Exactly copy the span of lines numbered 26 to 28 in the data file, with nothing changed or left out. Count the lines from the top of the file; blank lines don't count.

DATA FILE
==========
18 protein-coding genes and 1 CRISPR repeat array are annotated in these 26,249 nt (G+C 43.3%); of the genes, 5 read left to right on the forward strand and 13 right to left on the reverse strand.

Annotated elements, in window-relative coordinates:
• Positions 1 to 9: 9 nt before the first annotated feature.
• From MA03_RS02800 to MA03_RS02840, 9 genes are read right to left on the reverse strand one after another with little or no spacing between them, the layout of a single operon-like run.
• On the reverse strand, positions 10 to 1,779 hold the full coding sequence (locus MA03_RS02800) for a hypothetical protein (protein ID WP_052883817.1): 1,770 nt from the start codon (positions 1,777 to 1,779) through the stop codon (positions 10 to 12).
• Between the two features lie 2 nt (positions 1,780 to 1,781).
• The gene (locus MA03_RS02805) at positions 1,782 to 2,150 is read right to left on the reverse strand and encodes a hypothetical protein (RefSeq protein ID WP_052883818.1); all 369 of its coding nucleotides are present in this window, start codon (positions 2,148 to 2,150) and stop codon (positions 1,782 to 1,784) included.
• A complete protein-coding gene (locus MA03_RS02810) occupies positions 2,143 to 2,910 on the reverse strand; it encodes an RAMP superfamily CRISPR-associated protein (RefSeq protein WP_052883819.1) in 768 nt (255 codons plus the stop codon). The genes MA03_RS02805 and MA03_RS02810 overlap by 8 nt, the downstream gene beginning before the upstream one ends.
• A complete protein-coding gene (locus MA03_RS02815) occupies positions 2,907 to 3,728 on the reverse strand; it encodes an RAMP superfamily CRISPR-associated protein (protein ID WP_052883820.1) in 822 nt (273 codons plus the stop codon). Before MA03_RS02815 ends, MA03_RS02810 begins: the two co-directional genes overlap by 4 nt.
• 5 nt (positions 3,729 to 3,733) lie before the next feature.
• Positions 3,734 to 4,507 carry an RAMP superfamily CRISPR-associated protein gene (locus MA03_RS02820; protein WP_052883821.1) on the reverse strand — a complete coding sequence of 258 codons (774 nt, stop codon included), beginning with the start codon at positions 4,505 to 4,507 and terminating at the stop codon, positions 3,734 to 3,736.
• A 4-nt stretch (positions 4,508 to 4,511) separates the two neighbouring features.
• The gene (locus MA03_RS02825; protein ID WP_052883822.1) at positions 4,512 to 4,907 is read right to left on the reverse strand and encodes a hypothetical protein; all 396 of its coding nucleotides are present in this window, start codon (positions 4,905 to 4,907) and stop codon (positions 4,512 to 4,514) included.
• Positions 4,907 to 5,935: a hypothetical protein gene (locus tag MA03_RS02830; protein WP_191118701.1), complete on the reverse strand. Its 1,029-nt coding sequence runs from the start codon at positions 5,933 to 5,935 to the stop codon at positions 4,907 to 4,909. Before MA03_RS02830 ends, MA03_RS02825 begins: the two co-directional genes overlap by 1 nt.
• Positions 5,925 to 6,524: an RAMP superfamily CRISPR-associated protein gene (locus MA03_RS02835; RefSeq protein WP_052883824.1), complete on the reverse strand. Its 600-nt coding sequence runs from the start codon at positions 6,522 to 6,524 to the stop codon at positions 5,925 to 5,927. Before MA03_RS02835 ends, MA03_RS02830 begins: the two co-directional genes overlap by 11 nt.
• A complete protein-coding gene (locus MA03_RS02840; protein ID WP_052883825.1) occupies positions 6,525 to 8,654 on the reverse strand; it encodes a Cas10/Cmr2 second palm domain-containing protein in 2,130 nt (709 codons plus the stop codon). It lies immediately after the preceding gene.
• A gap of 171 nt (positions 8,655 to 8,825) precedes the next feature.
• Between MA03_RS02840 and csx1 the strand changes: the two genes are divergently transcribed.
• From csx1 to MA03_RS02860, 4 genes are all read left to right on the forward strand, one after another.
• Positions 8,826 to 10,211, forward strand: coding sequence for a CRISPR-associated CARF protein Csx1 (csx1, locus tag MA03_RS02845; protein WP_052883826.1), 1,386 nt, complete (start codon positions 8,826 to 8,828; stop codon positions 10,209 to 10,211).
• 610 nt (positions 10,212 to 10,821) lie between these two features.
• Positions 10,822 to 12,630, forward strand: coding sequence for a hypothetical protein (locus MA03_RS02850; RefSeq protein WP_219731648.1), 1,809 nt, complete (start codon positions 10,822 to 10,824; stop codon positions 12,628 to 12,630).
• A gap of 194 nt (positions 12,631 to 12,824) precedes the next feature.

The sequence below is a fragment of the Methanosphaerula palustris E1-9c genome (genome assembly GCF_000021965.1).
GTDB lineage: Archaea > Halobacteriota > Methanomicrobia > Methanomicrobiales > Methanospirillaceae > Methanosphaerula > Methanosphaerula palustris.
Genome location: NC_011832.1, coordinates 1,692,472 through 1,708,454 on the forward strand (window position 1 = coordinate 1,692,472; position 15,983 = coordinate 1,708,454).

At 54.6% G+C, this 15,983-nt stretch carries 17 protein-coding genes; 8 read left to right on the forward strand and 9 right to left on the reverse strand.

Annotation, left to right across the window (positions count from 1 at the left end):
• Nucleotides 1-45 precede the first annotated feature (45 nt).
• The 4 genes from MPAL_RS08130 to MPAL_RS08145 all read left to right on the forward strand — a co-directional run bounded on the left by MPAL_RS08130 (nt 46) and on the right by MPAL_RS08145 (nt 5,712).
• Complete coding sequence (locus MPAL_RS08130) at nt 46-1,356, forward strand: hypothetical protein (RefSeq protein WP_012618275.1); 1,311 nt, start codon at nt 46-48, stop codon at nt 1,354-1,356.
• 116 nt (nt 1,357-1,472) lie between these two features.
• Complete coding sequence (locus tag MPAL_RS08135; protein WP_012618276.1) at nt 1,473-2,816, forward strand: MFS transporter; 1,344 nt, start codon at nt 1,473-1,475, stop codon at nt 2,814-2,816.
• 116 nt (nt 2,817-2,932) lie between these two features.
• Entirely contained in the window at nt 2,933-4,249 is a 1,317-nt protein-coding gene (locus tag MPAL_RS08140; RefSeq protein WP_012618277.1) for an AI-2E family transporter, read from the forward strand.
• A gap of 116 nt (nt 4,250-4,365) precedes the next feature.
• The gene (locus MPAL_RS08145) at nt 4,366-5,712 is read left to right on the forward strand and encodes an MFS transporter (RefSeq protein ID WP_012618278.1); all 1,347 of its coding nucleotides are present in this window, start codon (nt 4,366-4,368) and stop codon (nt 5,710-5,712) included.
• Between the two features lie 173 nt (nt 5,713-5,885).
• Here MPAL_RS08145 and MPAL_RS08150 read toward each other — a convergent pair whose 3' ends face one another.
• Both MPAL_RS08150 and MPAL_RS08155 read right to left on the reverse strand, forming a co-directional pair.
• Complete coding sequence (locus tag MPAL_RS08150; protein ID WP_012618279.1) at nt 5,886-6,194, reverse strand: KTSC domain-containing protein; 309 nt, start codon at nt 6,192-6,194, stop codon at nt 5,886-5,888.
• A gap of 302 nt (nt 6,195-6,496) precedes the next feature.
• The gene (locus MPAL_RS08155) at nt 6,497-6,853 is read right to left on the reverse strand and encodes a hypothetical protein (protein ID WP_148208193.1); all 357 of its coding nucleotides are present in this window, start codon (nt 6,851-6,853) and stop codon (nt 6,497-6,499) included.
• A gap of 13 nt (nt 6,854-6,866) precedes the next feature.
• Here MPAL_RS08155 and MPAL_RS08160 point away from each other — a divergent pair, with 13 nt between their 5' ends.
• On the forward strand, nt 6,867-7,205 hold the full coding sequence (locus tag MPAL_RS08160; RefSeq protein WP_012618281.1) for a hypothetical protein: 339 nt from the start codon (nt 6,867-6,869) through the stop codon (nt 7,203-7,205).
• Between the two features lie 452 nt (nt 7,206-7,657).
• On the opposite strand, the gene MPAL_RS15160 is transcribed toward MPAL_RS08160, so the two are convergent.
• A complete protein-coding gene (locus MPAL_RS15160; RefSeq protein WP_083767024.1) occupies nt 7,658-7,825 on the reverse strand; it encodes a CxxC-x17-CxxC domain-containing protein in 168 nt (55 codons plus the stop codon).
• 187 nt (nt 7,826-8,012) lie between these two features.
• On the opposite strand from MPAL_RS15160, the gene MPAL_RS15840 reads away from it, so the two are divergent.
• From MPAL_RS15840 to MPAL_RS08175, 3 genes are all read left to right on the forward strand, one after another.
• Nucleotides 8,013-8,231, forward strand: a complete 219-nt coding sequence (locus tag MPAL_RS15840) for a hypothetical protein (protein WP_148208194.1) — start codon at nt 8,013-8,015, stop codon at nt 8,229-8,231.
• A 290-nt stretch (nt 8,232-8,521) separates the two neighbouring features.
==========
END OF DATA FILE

Genome location: NC_011832.1, coordinates 1,692,472 through 1,708,454 on the forward strand (window position 1 = coordinate 1,692,472; position 15,983 = coordinate 1,708,454).

At 54.6% G+C, this 15,983-nt stretch carries 17 protein-coding genes; 8 read left to right on the forward strand and 9 right to left on the reverse strand.

Annotation, left to right across the window (positions count from 1 at the left end):